This page was exported from The Auroran [ http://www.newspapers-online.com/auroran ]
Export date: Sat Apr 20 14:18:18 2024 / +0000 GMT

Smiles Across Borders helps students connect through the written word



The written word has always had a power to inspire, but letter-writing in recent years has become something of a lost art.

Now, however, Aurora students have teamed up to forge international bonds through the simple act of setting pen to paper.

Smiles Across Borders is a new non-profit company spearheaded by St. Andrew's College students Michael Wang, Giuseppe Zeppieri and James Coppola, and supported by the York Region Summer Company Grant.

Set to really hit the ground running when the 2023-2024 school year begins in September, the student founders have partnered with the Samoei Boys Secondary School in Kenya to lay the groundwork for this global exchange of thoughts and ideas.

“In our middle school, our English teachers would ask us to write letters, talking about ourselves, but these letters were never actually sent,” says Wang, who serves as the company's CEO. “They were imaginary pen pals. I felt the concept was really cool, but we didn't actually go forward on it. I felt if I received a letter back and knew for a fact I was writing a letter to an actual person, I would have been more engaged.”

Earlier in his secondary school journey, Wang participated in a program called Sending Sunshine, which facilitated letter exchanges between students and seniors in retirement homes and, through this exposure, the idea for Smiles Beyond Borders was born.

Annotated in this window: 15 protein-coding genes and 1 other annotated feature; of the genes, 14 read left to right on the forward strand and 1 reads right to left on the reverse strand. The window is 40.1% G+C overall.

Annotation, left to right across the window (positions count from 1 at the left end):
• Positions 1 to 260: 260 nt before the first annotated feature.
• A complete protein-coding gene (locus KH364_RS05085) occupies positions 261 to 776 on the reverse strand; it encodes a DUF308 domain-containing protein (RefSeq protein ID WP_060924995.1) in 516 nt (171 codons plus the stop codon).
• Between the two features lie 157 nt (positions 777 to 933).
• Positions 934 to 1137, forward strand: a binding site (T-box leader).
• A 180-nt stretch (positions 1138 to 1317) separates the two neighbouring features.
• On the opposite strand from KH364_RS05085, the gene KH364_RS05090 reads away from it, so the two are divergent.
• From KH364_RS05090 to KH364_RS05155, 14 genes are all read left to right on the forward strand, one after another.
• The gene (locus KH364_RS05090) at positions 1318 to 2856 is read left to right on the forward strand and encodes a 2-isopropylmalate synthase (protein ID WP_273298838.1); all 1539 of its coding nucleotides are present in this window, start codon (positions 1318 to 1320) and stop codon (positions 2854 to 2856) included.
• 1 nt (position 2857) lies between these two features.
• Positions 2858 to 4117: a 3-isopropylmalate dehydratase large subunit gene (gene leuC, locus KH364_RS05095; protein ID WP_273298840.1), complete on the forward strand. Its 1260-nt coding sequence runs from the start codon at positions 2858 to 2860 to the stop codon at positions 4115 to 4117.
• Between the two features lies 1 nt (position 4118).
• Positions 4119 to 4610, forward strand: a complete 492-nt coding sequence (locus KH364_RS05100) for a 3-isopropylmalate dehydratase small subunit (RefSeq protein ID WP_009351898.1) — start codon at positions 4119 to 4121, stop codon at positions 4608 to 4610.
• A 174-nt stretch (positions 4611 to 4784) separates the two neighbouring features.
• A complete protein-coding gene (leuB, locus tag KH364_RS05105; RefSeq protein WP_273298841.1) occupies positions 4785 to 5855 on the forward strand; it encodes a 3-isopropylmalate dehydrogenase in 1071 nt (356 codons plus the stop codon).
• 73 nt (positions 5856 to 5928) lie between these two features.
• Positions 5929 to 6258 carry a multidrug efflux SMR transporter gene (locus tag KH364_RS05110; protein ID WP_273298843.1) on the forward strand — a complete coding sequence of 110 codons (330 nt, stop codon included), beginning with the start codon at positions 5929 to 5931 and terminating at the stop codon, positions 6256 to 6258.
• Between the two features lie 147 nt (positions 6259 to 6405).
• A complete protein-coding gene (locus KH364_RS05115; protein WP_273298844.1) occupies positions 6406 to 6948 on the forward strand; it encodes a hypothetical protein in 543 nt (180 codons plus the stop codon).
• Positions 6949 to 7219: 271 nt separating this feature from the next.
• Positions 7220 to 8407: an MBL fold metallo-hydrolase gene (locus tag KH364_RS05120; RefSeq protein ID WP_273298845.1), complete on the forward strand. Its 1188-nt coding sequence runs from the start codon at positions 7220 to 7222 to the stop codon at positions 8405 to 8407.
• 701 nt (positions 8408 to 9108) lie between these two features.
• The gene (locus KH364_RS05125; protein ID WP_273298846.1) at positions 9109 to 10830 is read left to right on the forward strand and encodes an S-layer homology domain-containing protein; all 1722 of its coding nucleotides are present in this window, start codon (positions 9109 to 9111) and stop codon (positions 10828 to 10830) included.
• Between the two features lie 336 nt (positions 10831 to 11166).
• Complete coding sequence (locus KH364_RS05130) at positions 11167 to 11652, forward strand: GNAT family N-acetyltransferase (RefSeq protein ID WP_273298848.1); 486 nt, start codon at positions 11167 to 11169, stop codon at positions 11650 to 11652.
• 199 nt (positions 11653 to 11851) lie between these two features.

“We pitched it as a not-for-profit organization,” says Wang. “One thing we really enjoyed was creating global diversity. We just received a list of 30 Grade 8 students [in Kenya], our website is up, we have contacts, we received the grant, so we're on track to send out a group of letters. Once we get those back, that point of connection will be built, and we can expand to different classes, and even different schools, to help the greater cause.

“This is a way to let the students know what is out there in the world. For the kids here in Canada, we can appreciate the things we have; we won't take these things for granted, we understand the importance of what we have and how gifted we are, so that this way it helps both communities, I believe.

“The letters are tangible assets and us sending them letters and them sending letters right back to us and reading what they have to say will be such a humbling experience.”

An added incentive for local participants will be the ability to collect community service hours.

“It's an easy and affordable way to help – it's just pen-to-paper and it doesn't take up much of your time,” says Wang. “Once we receive the letters back, we will be posting the best responses on our website so not only will kids here participating in the program be able to experience it, kids everywhere – adults, anyone who surfs upon our website – can do that.”

In this first year of operation, the students will keep Smiles Across Borders small, using the school year ahead, it is hoped, to inspire younger students to take on the mantle once the founding trio graduates in 2024 and move on to post-secondary opportunities.

For more information, including how to become involved, visit www.smilesacrossborders.org.

By Brock Weir
Editor
Local Journalism Initiative Reporter

 

 


Post date: 2023-07-20 18:00:50
Post date GMT: 2023-07-20 22:00:50
Post modified date: 2023-07-20 18:00:52
Post modified date GMT: 2023-07-20 22:00:52

Powered by [ Universal Post Manager ] plugin. MS Word saving format developed by gVectors Team www.gVectors.com